The Card Players

The Card Players


Three men are drinking and smoking during a pause in their game of cards. They are well dressed and have an air of being bon-viveurs. The man at the back holds up his glass to the light, as if to check the colour or transparency of the liquid that he has poured from the flask in his left hand. The others are sharing a slender clay pipe; the man on the left holds a small liqueur glass on his knee. The floor in front of them is littered with small objects that bear witness to their evening's entertainment: a broken pipe and a discarded playing card (perhaps the ace of hearts). A tiny puppy of a miniature breed stands obediently beside them. A serving girl hovers in the doorway with a jug in her hand. This tavern scene was formerly attributed to Johan le Ducq, a pupil of Paul Potter, since he abandoned animal painting for subjects such as card players and military officers. It has now been attributed to the Flemish painter Gillis van Tilborgh the Younger, who studied with David Teniers II. Most of his paintings are signed with the monogram 'TB' and dated between 1650 and 1671. He specialised in village fairs, tavern scenes and group portraits of Brussels citizens.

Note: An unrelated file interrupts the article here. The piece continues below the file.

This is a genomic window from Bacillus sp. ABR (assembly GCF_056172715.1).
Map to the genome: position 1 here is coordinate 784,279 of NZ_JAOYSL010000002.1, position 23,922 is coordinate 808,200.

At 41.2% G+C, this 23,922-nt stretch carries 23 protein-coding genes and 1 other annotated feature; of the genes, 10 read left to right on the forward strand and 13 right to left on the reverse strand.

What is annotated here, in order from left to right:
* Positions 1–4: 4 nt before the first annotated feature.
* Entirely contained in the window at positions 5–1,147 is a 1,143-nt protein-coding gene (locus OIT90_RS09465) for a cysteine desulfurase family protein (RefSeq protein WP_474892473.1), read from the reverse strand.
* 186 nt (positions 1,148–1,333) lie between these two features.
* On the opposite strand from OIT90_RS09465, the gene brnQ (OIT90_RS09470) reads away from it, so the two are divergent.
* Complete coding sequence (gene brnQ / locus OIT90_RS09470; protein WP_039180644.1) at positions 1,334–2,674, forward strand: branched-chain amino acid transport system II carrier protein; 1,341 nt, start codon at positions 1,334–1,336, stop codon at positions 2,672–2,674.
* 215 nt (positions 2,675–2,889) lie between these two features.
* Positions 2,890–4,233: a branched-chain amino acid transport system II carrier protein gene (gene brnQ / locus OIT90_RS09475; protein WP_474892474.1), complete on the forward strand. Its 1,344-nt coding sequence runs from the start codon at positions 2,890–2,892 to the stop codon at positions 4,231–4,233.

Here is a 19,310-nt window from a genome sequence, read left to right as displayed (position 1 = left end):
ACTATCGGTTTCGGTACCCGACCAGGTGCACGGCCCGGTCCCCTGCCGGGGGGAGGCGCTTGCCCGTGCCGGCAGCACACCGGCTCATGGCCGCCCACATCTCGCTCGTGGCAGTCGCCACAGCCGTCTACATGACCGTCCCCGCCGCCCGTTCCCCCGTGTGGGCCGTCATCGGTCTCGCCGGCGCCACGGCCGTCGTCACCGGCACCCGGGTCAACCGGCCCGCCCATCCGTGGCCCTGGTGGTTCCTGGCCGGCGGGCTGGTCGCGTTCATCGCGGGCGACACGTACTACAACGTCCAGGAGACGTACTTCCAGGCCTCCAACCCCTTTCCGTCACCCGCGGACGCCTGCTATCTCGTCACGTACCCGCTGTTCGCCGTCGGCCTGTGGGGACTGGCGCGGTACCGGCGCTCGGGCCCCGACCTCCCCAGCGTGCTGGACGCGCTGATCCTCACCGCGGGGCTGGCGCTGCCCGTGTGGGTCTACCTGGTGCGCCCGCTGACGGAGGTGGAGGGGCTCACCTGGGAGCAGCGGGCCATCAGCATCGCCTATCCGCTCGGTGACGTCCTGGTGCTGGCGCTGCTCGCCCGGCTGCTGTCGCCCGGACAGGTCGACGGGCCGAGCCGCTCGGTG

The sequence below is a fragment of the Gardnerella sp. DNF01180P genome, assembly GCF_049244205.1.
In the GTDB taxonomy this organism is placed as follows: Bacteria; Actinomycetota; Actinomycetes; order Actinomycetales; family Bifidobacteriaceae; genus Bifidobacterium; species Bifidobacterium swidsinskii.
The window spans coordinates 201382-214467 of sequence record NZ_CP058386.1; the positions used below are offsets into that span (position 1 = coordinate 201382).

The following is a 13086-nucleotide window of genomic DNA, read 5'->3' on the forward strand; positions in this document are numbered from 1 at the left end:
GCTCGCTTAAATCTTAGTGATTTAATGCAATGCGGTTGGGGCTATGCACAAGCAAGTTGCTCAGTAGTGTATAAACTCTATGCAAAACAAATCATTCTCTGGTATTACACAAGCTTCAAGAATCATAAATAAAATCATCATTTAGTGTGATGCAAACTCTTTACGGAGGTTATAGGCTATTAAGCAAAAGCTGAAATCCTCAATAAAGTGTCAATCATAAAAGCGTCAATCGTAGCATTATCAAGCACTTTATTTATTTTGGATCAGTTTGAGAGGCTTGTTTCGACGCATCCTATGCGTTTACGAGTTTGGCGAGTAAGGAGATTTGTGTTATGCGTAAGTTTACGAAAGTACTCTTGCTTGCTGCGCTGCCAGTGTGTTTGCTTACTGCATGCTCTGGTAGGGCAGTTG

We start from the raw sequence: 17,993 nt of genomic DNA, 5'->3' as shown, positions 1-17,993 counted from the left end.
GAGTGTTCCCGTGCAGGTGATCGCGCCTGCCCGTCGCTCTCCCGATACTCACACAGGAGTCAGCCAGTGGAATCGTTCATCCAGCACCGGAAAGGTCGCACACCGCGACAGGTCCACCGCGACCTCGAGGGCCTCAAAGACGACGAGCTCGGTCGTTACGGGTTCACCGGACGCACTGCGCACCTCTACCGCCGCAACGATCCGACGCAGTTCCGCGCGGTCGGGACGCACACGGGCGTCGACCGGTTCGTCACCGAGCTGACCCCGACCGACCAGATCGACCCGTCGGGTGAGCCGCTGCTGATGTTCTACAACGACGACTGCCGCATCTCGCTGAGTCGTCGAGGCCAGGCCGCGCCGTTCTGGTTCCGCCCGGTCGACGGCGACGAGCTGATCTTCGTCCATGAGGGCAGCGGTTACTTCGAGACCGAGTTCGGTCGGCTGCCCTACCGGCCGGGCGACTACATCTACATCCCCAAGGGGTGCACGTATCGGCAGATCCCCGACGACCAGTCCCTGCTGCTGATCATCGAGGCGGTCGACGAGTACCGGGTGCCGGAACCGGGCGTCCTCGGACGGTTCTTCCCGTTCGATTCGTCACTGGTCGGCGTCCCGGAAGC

Object Name

The Card Players


unframed: 37.5cm x 42.9cm
Frame: 56.5cm x 61.6cm

accession number


Place of creation





oil paint


Gift of Mrs Hatton


© Manchester Art Gallery

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